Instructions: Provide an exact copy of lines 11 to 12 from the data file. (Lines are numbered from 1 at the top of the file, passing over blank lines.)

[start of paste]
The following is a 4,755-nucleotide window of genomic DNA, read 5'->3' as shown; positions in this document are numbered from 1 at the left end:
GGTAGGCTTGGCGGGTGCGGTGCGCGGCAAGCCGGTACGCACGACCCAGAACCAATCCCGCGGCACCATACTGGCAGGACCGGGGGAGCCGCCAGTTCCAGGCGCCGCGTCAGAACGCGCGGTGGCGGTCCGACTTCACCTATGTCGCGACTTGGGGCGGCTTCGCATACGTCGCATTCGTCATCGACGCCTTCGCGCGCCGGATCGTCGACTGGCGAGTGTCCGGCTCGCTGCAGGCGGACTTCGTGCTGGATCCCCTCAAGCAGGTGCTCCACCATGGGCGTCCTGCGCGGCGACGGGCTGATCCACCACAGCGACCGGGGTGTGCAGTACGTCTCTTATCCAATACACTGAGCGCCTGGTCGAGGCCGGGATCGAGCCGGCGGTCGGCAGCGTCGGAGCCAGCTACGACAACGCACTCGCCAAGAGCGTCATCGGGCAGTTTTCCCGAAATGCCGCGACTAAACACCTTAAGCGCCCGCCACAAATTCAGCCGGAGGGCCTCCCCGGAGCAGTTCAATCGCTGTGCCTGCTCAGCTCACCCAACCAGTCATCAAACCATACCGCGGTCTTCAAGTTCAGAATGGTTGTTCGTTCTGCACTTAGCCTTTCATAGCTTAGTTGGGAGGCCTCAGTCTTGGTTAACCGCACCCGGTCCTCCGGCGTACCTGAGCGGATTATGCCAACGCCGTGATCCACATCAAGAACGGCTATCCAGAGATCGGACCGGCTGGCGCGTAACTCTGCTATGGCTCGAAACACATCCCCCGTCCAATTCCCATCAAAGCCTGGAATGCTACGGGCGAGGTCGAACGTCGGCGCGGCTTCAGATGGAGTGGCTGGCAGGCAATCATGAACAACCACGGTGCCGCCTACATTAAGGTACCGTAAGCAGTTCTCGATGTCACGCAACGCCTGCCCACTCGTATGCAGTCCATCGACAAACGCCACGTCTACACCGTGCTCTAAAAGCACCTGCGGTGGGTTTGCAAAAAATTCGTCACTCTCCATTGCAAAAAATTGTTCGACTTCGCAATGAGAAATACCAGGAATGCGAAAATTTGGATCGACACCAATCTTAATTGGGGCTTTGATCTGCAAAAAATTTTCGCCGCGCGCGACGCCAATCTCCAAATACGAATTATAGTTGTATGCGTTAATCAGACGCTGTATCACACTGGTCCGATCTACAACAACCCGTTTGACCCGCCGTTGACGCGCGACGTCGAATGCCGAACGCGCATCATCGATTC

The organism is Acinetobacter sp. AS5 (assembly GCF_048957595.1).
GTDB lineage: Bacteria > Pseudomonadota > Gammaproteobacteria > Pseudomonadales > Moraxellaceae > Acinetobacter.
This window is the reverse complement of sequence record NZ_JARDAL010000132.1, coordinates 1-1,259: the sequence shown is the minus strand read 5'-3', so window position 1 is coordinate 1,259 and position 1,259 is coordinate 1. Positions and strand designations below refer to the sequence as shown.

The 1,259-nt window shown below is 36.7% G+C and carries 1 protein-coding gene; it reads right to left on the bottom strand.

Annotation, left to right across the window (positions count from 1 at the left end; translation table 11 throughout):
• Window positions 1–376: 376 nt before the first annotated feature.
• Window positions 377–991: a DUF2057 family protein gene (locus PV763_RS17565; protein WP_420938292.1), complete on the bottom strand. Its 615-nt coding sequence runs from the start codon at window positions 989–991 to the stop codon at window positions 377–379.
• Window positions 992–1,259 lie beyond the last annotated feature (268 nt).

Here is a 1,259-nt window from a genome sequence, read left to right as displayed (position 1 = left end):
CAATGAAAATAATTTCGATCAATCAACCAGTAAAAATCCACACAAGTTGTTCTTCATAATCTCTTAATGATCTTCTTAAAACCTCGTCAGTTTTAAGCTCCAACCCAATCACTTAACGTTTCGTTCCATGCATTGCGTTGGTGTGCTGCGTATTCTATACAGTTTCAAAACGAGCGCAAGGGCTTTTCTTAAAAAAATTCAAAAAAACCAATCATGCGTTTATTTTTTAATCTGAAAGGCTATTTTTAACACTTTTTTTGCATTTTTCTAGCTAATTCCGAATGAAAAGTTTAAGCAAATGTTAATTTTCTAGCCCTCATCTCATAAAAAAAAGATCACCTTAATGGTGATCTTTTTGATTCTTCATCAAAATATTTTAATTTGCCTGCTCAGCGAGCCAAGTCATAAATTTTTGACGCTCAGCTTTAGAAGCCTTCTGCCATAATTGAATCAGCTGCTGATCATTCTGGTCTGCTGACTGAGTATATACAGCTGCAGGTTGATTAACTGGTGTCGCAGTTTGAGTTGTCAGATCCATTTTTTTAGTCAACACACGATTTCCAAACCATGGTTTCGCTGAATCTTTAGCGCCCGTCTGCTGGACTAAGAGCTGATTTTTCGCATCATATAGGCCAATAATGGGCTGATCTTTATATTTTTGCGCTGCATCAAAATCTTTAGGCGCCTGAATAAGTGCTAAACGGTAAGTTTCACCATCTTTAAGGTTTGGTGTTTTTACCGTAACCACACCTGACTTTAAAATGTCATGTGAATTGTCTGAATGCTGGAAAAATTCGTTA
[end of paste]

Here is a 1,259-nt window from a genome sequence, read left to right as displayed (position 1 = left end):
CAATGAAAATAATTTCGATCAATCAACCAGTAAAAATCCACACAAGTTGTTCTTCATAATCTCTTAATGATCTTCTTAAAACCTCGTCAGTTTTAAGCTCCAACCCAATCACTTAACGTTTCGTTCCATGCATTGCGTTGGTGTGCTGCGTATTCTATACAGTTTCAAAACGAGCGCAAGGGCTTTTCTTAAAAAAATTCAAAAAAACCAATCATGCGTTTATTTTTTAATCTGAAAGGCTATTTTTAACACTTTTTTTGCATTTTTCTAGCTAATTCCGAATGAAAAGTTTAAGCAAATGTTAATTTTCTAGCCCTCATCTCATAAAAAAAAGATCACCTTAATGGTGATCTTTTTGATTCTTCATCAAAATATTTTAATTTGCCTGCTCAGCGAGCCAAGTCATAAATTTTTGACGCTCAGCTTTAGAAGCCTTCTGCCATAATTGAATCAGCTGCTGATCATTCTGGTCTGCTGACTGAGTATATACAGCTGCAGGTTGATTAACTGGTGTCGCAGTTTGAGTTGTCAGATCCATTTTTTTAGTCAACACACGATTTCCAAACCATGGTTTCGCTGAATCTTTAGCGCCCGTCTGCTGGACTAAGAGCTGATTTTTCGCATCATATAGGCCAATAATGGGCTGATCTTTATATTTTTGCGCTGCATCAAAATCTTTAGGCGCCTGAATAAGTGCTAAACGGTAAGTTTCACCATCTTTAAGGTTTGGTGTTTTTACCGTAACCACACCTGACTTTAAAATGTCATGTGAATTGTCTGAATGCTGGAAAAATTCGTTA